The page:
Bosses ‘clueless on new EU laws’

The proposed EU data laws might be furrowing the brows of trade bodies and Government departments alike, but half of all senior executives who work in direct marketing are completely unaware of the threat they pose to their business.
That is the damning verdict of a new study by the DMA, conducted to coincide with World Data Privacy Day, (Monday January 28) which is designed to raise social awareness of data privacy issues.
The DMA’s poll quizzed 250 senior-level DM practitioners across client companies, agencies and suppliers. A rather worrying 50% confess to being “unaware of the possible impacts on what they do” of the EU Data Protection Regulation’s clauses regarding the definition of personal data, limitations on customer profiling, consent to direct marketing and the so-called “right to be forgotten”.
While awareness of the details of the Regulation is low, there is widespread agreement that data protection should be on the agenda for senior management. Three-quarters (76%) of the survey’s respondents from agencies and suppliers along with 60% of respondents from brands, believe that data protection should be a “senior/board level executive issue”.
Nearly all (99%) of the practitioners polled for the DMA survey said they believe the upcoming EU Data Protection Regulation will be “unfairly weighted against business”.
The DMA conducted the Data Protection 2013 survey following the publication of the latest changes to the draft EU Data Protection Regulation on 8 January, which toughened the proposed legislation.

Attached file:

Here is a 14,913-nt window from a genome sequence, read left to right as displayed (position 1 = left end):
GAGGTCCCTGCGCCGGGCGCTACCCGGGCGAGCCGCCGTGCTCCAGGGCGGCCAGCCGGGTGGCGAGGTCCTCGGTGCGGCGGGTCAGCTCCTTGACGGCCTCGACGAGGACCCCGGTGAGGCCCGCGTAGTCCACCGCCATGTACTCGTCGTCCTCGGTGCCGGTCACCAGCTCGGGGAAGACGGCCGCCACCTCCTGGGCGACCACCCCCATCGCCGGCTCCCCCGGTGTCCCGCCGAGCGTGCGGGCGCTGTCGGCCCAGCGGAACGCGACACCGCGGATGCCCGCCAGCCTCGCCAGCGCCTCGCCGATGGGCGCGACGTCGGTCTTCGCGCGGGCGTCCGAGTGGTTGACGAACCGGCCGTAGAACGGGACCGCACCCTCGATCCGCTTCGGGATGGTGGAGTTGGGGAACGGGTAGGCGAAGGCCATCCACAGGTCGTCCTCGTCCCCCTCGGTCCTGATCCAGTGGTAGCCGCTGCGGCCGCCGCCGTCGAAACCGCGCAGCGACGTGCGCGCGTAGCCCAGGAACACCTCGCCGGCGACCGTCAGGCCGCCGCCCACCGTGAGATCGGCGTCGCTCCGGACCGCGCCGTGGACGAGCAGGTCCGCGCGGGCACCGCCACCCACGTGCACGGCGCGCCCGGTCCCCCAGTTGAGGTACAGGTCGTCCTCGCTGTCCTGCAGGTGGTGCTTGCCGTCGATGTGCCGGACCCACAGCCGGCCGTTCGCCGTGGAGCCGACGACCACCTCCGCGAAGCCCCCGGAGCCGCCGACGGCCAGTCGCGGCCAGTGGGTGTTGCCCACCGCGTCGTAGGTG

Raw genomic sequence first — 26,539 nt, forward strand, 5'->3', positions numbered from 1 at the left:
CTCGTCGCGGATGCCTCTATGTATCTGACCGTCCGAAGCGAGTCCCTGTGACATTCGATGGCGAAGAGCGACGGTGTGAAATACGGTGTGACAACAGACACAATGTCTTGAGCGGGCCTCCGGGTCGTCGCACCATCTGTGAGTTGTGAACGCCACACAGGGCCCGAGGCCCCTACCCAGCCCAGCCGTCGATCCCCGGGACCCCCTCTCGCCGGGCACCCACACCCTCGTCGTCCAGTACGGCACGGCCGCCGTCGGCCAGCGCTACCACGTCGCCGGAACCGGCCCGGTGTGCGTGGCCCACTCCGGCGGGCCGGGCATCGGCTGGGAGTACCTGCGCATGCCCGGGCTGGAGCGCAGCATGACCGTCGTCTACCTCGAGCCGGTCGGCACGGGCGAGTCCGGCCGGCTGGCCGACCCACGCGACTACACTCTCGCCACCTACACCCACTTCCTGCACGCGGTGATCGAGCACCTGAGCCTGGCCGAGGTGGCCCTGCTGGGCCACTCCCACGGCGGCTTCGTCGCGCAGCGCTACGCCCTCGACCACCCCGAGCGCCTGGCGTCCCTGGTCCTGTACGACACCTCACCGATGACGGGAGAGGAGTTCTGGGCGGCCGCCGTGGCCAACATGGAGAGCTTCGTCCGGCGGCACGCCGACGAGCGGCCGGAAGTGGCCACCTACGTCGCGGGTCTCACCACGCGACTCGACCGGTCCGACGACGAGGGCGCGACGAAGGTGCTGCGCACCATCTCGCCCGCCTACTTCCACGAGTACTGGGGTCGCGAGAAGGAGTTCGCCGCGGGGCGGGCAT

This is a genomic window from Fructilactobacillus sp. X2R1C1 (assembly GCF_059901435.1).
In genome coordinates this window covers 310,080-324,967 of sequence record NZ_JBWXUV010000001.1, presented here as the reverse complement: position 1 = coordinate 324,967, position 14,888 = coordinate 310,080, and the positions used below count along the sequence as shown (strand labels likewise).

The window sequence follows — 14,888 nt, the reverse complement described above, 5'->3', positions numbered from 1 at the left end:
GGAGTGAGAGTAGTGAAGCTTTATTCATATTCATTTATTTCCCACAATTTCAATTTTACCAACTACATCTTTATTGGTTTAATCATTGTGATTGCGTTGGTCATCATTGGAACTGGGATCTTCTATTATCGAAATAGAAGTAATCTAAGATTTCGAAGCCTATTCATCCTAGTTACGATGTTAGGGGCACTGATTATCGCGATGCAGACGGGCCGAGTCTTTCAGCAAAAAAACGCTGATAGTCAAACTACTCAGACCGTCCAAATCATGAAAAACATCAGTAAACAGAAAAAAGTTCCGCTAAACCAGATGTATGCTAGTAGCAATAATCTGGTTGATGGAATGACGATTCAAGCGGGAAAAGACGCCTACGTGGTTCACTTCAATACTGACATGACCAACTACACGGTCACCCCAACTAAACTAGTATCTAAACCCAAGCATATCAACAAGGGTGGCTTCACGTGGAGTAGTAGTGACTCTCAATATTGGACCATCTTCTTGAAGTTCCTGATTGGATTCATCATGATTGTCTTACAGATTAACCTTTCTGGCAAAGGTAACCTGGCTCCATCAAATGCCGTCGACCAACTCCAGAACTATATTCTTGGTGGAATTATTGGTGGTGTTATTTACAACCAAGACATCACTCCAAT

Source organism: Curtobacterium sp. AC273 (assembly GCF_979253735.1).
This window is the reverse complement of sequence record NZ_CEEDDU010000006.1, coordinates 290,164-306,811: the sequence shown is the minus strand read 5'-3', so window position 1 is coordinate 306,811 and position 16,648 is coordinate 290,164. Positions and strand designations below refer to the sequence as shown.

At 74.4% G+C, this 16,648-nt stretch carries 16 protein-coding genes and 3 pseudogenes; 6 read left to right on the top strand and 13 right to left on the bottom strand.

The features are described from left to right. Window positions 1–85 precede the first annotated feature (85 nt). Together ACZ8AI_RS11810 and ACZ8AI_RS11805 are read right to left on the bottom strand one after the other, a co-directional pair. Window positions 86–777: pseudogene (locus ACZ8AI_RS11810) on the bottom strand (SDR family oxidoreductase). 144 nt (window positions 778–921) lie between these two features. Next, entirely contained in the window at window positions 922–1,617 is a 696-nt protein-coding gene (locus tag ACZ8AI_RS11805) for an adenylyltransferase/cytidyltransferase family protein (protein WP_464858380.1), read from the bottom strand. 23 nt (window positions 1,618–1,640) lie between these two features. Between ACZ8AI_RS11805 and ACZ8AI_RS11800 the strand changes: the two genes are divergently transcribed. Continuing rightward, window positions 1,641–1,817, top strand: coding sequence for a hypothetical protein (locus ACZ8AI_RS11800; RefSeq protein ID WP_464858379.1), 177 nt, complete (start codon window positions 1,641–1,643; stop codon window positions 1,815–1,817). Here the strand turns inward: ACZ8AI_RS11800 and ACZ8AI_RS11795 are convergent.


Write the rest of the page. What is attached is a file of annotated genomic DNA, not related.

The DMA has been leading the industry’s lobbying campaign for fair and balanced legislation that protects people’s rights to data privacy but does not unfairly disadvantage UK businesses that use one-to-one communications to add value to their customers.
Commenting on the findings, DMA executive director Chris Combemale said: “It’s highly revealing to see that so many consider data protection an urgent priority for 2013, however, it’s concerning that half of senior managers in the industry are unaware of the potentially harmful impact of the legislation on their businesses.
“The responsible use of data enables brands to provide consumers with enhanced services and better choices. On World Data Privacy Day, it’s essential that lawmakers understand the need to produce legislation that balances the privacy of people with the legitimate interests of companies that innovate to create growth for the economy.”
According to the DMA , the draft Regulation in its current form could cost UK businesses up to £47bn in lost sales and additional regulatory costs. The industry body has pledged to continue to work with lawmakers as well as to educate and inform brands, agencies and suppliers on the threat posed by the legislation.

Related stories
MoJ: ‘Scrap data protection officers’
EU data laws ‘just got a lot worse’
Germans seek tougher EU data laws
DMA rallies team for £47bn fight

Print Friendly

Comments are closed.